Searching over 5,500,000 cases.


searching
Buy This Entire Record For $7.95

Official citation and/or docket number and footnotes (if any) for this case available with purchase.

Learn more about what you receive with purchase of this case.

Jeffrey Olds v. Michael J. Astrue

UNITED STATES DISTRICT COURT CENTRAL DISTRICT OF CALIFORNIA


January 10, 2012

JEFFREY OLDS, PLAINTIFF,
v.
MICHAEL J. ASTRUE, COMMISSIONER OF SOCIAL SECURITY, DEFENDANT.

The opinion of the court was delivered by: Ralph Zarefsky United States Magistrate Judge

MEMORANDUM OPINION AND ORDER

Plaintiff Jeffrey Olds contends that the Social Security Commissioner wrongly denied his claim for disability benefits. Plaintiff argues that the Administrative Law Judge ("ALJ") erred in evaluating his credibility. The Court disagrees, as explained below.

Plaintiff challenges the ALJ's rejection of his subjective symptom testimony. An ALJ need not accept a claimant's statements as to subjective pain or symptoms, but can reject them for clear and convincing reasons. Lester v. Chater, 81 F.3d 821, 834 (9th Cir. 1995). Plaintiff asserts that the ALJ's reasons for rejecting his credibility do not meet this standard.

The ALJ provided multiple reasons for discounting Plaintiff's credibility. First, the ALJ found that the objective medical evidence did not support Plaintiff's claims. Although an absence of objective medical evidence to support a claimant's complaints cannot provide the only basis to reject his credibility, it is a factor that an ALJ can consider in discrediting subjective symptom testimony. Bunnell v. Sullivan, 947 F.2d 341, 346-47 (9th Cir. 1991). Here, the ALJ's conclusion is supported by substantial evidence. As the ALJ acknowledged, there are some reports that Plaintiff experienced significant pain (AR 23 (citing AR 265)); however, the ALJ is correct that the evidence of record generally does not support Plaintiff's allegations of disabling symptoms.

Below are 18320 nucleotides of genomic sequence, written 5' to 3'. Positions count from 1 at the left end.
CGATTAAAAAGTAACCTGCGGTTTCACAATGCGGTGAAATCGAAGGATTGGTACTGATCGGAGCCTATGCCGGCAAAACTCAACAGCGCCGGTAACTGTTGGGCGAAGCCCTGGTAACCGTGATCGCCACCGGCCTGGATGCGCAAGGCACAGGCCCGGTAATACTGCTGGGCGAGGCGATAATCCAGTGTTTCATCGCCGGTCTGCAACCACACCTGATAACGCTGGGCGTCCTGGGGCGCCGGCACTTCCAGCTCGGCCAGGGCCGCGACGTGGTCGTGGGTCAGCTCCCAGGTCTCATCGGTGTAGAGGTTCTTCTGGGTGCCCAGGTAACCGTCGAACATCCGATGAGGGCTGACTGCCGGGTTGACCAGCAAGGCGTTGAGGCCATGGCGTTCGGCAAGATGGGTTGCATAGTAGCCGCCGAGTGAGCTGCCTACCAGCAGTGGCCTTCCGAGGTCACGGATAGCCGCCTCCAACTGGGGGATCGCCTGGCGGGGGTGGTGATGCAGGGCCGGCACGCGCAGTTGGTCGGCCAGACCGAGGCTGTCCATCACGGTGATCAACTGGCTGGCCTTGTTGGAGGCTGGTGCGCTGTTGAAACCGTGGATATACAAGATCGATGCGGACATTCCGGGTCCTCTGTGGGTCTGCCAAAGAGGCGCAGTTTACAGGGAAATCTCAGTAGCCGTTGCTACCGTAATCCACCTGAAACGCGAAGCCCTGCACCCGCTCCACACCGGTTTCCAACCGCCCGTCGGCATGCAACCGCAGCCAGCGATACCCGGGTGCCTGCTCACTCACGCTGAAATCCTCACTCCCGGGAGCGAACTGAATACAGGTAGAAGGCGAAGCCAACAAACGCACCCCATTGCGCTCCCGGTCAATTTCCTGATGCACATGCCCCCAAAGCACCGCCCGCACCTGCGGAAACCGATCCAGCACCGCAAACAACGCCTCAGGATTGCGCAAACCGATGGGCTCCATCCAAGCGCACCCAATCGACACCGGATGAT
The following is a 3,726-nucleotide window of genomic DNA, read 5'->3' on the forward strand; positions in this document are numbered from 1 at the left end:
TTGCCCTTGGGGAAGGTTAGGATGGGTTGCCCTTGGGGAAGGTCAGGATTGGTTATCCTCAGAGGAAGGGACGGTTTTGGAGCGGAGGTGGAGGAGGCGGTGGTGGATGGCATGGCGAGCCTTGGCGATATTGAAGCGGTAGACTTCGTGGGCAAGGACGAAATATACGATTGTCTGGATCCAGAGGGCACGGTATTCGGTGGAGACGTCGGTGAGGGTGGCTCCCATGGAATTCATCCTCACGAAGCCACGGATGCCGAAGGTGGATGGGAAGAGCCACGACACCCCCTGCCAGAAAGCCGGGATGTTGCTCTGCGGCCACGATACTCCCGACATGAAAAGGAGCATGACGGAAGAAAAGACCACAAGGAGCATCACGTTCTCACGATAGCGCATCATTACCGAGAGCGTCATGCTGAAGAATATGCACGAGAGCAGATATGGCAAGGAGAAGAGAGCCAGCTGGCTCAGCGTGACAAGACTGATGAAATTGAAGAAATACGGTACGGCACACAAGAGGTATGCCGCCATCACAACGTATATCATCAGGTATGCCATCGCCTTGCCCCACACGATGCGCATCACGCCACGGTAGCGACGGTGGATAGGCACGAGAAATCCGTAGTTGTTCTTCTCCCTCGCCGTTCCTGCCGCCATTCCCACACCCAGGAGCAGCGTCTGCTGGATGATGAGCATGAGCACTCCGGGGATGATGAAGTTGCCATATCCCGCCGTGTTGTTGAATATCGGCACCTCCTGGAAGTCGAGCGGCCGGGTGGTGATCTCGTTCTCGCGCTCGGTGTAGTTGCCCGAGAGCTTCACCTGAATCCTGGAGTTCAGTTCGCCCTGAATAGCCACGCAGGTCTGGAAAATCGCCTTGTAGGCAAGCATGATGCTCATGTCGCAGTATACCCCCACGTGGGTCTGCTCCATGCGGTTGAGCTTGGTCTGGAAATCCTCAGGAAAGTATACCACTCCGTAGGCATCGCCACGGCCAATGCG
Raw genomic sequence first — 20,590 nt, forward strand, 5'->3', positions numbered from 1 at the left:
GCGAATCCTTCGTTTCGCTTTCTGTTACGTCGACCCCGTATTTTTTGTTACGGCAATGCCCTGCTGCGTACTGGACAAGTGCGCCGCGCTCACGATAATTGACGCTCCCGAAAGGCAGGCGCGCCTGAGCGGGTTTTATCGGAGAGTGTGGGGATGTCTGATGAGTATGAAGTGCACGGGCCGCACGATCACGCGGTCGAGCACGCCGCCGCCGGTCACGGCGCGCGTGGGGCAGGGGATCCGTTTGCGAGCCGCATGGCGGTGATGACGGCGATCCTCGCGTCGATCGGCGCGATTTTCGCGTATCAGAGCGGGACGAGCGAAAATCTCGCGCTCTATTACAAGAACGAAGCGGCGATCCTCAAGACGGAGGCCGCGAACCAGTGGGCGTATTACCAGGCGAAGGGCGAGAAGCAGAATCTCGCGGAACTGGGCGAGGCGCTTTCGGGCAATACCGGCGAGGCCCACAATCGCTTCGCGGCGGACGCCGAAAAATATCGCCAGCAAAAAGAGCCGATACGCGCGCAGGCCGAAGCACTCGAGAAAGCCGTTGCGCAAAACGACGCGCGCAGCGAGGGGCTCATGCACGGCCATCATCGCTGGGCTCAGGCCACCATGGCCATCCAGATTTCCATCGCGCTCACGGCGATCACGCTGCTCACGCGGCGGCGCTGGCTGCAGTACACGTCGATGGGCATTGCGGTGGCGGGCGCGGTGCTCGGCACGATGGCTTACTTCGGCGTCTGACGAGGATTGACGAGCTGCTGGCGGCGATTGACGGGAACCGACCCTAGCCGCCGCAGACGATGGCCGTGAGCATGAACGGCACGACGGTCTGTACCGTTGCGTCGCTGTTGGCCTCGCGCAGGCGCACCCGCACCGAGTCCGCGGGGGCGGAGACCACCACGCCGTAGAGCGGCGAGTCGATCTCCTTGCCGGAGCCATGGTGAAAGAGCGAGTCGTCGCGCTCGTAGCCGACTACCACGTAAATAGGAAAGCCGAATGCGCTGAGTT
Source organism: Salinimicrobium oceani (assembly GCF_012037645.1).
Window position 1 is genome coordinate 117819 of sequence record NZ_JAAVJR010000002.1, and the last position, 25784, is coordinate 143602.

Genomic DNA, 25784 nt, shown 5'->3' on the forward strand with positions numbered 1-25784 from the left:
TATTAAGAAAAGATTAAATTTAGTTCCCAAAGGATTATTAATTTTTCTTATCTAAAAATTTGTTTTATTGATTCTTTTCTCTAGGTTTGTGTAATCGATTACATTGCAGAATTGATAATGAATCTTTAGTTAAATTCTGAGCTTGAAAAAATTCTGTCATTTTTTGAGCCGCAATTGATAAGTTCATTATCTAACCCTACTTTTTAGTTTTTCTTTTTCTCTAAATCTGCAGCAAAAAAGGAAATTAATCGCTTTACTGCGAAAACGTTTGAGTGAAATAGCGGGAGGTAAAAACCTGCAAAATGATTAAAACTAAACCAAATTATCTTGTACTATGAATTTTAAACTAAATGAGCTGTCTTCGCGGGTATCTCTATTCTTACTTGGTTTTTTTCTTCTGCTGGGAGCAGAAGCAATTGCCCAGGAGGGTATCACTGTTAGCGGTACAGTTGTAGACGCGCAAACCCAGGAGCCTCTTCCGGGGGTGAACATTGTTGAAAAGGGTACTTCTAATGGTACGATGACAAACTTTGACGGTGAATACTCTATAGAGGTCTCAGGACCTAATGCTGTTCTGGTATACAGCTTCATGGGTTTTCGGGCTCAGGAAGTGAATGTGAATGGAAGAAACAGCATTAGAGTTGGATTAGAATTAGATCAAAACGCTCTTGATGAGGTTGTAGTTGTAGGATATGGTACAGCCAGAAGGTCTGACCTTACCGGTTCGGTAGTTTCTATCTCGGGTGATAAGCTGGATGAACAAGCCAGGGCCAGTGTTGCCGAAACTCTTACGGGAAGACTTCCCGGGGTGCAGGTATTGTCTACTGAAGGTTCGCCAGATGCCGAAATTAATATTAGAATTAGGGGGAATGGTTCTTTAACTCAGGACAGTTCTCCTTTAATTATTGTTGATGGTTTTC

The ALJ also found that Plaintiff's testimony was undermined by his relatively conservative course of treatment. As the ALJ noted, Plaintiff admitted that over-the-counter pain medication alleviated his symptoms and he has never taken prescription pain medication. (AR 23; see AR 33-34, 204, 213.) This constitutes another valid reason to discount Plaintiff's credibility. See Carmickle v. Commissioner, 533 F.3d 1155, 1162 (9th Cir. 1998).

Finally, the ALJ found that some of Plaintiff's statements undermined his allegations. For example, the ALJ noted that Plaintiff did not always complain of severe pain to his physicians and Plaintiff admitted he was regularly walking for one mile. (AR 23 (citing AR 207, 230).) The ALJ's finding that these statements contradicted Plaintiff's claims of disabling symptoms is also a legitimate reason to discount his credibility. See Thomas v. Barnhart, 278 F.3d 947, 958-59 (9th Cir. 2002).

In sum, the ALJ's adverse credibility determination was free from legal error and supported by substantial evidence. The Court acknowledges that Plaintiff suffers from a potentially serious musculoskeletal impairment (see AR 206), but, as the Commissioner notes, there is no objective evidence that Plaintiff's condition is disabling.

In accordance with the foregoing, the decision of the Commissioner is affirmed.

IT IS SO ORDERED.

20120110

© 1992-2012 VersusLaw Inc.



Buy This Entire Record For $7.95

Official citation and/or docket number and footnotes (if any) for this case available with purchase.

Learn more about what you receive with purchase of this case.